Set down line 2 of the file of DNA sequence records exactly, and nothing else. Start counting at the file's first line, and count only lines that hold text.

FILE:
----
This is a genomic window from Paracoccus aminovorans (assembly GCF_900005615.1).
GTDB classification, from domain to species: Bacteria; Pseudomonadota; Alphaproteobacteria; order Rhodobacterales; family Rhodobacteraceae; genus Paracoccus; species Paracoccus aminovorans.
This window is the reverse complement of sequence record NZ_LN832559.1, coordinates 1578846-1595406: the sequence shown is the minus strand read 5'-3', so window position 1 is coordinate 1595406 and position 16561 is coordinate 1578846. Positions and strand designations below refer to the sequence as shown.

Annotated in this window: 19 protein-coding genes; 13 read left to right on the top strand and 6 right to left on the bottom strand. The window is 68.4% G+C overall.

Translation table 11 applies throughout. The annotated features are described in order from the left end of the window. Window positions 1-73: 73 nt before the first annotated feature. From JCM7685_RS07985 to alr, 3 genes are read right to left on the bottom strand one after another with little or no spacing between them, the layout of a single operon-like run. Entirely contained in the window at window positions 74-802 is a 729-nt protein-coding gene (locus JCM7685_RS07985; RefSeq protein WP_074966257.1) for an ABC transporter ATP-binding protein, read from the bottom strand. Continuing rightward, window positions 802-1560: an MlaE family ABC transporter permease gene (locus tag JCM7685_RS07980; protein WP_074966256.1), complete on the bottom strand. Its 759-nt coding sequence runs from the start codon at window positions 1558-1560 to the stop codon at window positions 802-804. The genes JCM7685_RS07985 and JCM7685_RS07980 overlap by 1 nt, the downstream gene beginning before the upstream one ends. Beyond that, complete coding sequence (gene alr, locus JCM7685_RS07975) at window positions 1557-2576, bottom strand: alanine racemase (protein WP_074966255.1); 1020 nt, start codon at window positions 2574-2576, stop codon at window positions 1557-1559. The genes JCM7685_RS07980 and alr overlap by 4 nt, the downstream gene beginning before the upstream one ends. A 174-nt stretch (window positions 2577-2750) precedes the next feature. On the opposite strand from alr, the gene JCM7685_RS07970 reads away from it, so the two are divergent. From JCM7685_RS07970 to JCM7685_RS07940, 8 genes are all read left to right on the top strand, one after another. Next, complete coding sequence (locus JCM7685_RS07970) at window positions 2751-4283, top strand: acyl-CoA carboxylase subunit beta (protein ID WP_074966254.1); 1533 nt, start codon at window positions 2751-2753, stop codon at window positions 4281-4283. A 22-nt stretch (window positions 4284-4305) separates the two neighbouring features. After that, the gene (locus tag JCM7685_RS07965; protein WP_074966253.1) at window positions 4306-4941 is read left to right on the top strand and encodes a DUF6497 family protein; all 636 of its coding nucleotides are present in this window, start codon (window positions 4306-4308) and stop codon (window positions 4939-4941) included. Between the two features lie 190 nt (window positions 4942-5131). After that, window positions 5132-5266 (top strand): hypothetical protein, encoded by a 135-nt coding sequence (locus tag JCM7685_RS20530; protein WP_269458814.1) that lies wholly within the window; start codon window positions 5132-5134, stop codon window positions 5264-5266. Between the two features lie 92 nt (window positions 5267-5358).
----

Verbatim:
GTDB classification, from domain to species: Bacteria; Pseudomonadota; Alphaproteobacteria; order Rhodobacterales; family Rhodobacteraceae; genus Paracoccus; species Paracoccus aminovorans.